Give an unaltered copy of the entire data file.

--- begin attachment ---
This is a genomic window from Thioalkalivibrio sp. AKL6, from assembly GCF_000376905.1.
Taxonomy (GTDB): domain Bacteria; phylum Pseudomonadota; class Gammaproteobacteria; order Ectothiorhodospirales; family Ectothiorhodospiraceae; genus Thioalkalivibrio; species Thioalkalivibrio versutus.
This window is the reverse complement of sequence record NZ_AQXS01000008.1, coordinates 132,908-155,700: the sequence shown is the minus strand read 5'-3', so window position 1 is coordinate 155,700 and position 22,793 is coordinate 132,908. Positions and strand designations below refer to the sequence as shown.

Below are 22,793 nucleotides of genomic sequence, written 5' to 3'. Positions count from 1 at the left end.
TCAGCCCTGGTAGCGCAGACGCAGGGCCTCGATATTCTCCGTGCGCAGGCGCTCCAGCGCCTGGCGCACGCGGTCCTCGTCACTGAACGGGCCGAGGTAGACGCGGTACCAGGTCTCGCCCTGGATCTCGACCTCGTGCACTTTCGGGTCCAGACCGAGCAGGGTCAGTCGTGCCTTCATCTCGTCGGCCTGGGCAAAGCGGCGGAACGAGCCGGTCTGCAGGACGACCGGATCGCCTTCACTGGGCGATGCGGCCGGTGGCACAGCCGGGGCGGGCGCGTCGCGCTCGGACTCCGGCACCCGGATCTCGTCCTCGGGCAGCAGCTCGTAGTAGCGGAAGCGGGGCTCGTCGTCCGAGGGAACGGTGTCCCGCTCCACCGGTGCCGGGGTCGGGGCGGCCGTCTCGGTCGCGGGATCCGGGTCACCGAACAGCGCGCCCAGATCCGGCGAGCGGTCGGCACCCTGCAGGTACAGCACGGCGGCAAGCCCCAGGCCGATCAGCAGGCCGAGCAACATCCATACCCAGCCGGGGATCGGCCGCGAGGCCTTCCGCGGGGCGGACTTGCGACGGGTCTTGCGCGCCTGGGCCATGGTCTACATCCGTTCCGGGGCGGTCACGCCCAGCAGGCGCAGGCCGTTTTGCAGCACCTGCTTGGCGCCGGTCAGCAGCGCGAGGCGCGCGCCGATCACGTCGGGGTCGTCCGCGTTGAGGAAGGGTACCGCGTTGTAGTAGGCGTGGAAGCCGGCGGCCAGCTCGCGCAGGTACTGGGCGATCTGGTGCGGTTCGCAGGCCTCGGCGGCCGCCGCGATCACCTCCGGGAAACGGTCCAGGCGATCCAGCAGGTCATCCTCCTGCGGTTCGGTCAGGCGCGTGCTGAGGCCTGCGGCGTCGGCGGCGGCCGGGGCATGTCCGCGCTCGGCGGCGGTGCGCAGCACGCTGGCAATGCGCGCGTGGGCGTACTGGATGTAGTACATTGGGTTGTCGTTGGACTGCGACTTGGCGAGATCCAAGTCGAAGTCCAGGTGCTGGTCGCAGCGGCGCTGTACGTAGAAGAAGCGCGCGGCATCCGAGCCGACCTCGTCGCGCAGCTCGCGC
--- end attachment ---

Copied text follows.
This is a genomic window from Thioalkalivibrio sp. AKL6, from assembly GCF_000376905.1.
Taxonomy (GTDB): domain Bacteria; phylum Pseudomonadota; class Gammaproteobacteria; order Ectothiorhodospirales; family Ectothiorhodospiraceae; genus Thioalkalivibrio; species Thioalkalivibrio versutus.
This window is the reverse complement of sequence record NZ_AQXS01000008.1, coordinates 132,908-155,700: the sequence shown is the minus strand read 5'-3', so window position 1 is coordinate 155,700 and position 22,793 is coordinate 132,908. Positions and strand designations below refer to the sequence as shown.

Below are 22,793 nucleotides of genomic sequence, written 5' to 3'. Positions count from 1 at the left end.
TCAGCCCTGGTAGCGCAGACGCAGGGCCTCGATATTCTCCGTGCGCAGGCGCTCCAGCGCCTGGCGCACGCGGTCCTCGTCACTGAACGGGCCGAGGTAGACGCGGTACCAGGTCTCGCCCTGGATCTCGACCTCGTGCACTTTCGGGTCCAGACCGAGCAGGGTCAGTCGTGCCTTCATCTCGTCGGCCTGGGCAAAGCGGCGGAACGAGCCGGTCTGCAGGACGACCGGATCGCCTTCACTGGGCGATGCGGCCGGTGGCACAGCCGGGGCGGGCGCGTCGCGCTCGGACTCCGGCACCCGGATCTCGTCCTCGGGCAGCAGCTCGTAGTAGCGGAAGCGGGGCTCGTCGTCCGAGGGAACGGTGTCCCGCTCCACCGGTGCCGGGGTCGGGGCGGCCGTCTCGGTCGCGGGATCCGGGTCACCGAACAGCGCGCCCAGATCCGGCGAGCGGTCGGCACCCTGCAGGTACAGCACGGCGGCAAGCCCCAGGCCGATCAGCAGGCCGAGCAACATCCATACCCAGCCGGGGATCGGCCGCGAGGCCTTCCGCGGGGCGGACTTGCGACGGGTCTTGCGCGCCTGGGCCATGGTCTACATCCGTTCCGGGGCGGTCACGCCCAGCAGGCGCAGGCCGTTTTGCAGCACCTGCTTGGCGCCGGTCAGCAGCGCGAGGCGCGCGCCGATCACGTCGGGGTCGTCCGCGTTGAGGAAGGGTACCGCGTTGTAGTAGGCGTGGAAGCCGGCGGCCAGCTCGCGCAGGTACTGGGCGATCTGGTGCGGTTCGCAGGCCTCGGCGGCCGCCGCGATCACCTCCGGGAAACGGTCCAGGCGATCCAGCAGGTCATCCTCCTGCGGTTCGGTCAGGCGCGTGCTGAGGCCTGCGGCGTCGGCGGCGGCCGGGGCATGTCCGCGCTCGGCGGCGGTGCGCAGCACGCTGGCAATGCGCGCGTGGGCGTACTGGATGTAGTACATTGGGTTGTCGTTGGACTGCGACTTGGCGAGATCCAAGTCGAAGTCCAGGTGCTGGTCGCAGCGGCGCTGTACGTAGAAGAAGCGCGCGGCATCCGAGCCGACCTCGTCGCGCAGCTCGCGC